Females, Black people, individuals of non-Hispanic ethnicity, and people of low socioeconomic status are at a higher risk of anxiety disorders. And, people with depressive disorders may have overlapping symptoms or diagnoses of anxiety. One study showed that 67% of people with a depressive disorder also had a current anxiety disorder.

Which Anxiety Screening tests should be used?

The most common screening tools for anxiety disorders include the Generalized Anxiety Disorder (GAD) scale, the Edinburgh Postnatal Depression Scale (EPDS) anxiety subscale, the Geriatric Anxiety Scale (GAS), and the Geriatric Anxiety Inventory (GAI).

It is important to note that screening tools alone are not enough to diagnose an anxiety disorder. If you are concerned that you or someone you know may have an anxiety disorder, it is important to see a doctor for a diagnosis and treatment.

How often should we receive an Anxiety Screening?

They don't have too much evidence on the best time to screen or how often to screen. Remember, they've never recommended this before! They are currently recommending completing an Anxiety Screen on any adult aged 19-64 who has never been screened for anxiety in the past and that you should talk to your doctor about risk factors, other conditions you're experiencing, and life events to see if you should be screened sooner and/or more often. They do highly recommend ongoing Anxiety Screenings throughout someone's pregnancy and postpartum.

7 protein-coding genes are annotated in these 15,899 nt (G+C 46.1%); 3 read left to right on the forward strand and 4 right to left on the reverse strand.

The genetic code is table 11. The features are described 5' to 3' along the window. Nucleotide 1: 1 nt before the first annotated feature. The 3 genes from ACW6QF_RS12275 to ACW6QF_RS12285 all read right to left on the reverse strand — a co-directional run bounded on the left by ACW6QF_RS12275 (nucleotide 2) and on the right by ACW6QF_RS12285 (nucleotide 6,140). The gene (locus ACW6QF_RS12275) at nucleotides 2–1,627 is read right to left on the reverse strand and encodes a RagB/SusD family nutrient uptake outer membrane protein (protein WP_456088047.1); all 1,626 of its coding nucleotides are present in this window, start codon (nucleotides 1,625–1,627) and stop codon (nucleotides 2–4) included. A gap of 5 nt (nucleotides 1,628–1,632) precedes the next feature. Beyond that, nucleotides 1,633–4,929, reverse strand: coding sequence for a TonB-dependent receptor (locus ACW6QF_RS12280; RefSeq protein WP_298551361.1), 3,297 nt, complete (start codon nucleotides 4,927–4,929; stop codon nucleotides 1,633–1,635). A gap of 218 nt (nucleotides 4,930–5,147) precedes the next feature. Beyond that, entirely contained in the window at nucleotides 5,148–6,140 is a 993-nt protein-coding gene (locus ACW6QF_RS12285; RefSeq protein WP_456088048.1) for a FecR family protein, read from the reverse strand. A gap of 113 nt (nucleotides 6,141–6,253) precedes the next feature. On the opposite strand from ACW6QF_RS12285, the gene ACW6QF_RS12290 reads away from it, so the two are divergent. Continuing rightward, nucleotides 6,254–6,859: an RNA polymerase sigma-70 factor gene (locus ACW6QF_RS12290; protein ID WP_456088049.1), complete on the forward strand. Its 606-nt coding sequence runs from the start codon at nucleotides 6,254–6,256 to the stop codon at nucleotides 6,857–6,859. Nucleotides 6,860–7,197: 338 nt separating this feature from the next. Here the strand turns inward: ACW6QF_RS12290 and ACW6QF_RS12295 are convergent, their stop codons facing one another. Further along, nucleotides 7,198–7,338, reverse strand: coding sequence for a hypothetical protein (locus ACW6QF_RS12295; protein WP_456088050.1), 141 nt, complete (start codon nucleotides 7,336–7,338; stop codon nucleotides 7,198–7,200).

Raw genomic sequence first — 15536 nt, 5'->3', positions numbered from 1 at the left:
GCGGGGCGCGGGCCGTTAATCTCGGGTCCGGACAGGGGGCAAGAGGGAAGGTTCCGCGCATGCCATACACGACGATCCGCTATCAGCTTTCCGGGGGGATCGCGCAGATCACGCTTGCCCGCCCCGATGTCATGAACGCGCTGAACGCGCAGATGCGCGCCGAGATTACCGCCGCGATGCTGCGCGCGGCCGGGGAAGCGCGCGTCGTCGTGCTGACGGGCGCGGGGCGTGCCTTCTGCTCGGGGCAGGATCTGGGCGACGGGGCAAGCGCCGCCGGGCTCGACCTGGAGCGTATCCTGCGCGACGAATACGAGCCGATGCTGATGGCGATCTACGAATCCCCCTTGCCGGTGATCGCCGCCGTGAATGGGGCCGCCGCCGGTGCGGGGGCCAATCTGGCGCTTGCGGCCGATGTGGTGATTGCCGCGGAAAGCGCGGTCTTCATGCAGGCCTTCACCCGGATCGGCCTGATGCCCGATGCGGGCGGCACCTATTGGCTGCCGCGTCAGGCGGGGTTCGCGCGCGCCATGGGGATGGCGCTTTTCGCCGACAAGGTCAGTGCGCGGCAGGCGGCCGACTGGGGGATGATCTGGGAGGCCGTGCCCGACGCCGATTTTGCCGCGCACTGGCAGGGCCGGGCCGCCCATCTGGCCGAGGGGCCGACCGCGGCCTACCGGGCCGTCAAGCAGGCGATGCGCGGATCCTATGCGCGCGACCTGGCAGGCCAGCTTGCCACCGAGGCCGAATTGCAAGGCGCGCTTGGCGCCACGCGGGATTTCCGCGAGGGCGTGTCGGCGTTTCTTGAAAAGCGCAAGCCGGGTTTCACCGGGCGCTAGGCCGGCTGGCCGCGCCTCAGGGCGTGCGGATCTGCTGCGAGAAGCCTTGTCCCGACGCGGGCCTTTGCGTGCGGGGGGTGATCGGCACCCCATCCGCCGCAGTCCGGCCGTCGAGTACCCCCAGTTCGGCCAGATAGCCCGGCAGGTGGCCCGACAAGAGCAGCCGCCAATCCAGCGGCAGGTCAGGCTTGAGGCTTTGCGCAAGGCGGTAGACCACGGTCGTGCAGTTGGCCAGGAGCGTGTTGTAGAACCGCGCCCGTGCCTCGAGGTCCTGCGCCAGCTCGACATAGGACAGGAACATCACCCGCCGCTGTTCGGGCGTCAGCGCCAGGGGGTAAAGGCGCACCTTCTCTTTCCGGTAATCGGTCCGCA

What are the Potential Benefits and Harms of routine Anxiety Screenings?

The benefits of screening for anxiety disorders include:

  • Early identification and treatment of anxiety disorders can help to improve a person's quality of life and reduce the risk of complications.
  • Screening can help to reduce the stigma associated with mental health conditions.
  • Screening can help to improve access to mental health services.

The potential harms of screening for anxiety disorders include:

  • False-positive results can lead to unnecessary anxiety and worry.
  • Screening can identify people who do not have an anxiety disorder, which can lead to unnecessary treatment.
  • Screening can be time-consuming and may not be feasible in all settings.

Overall, the benefits of screening for anxiety disorders outweigh the potential harms. However, it is important to consider the specific context in which screening is being done and to make sure that there are adequate resources available to support follow-up and treatment.

In addition to the benefits and harms of screening, it is also important to consider the barriers to screening for anxiety disorders. These barriers include:

  • Lack of knowledge and comfort level among clinicians with screening.
  • Inadequate systems to support screening or to manage positive screening results.
  • Impact on care flow, given the time constraints faced by primary care clinicians.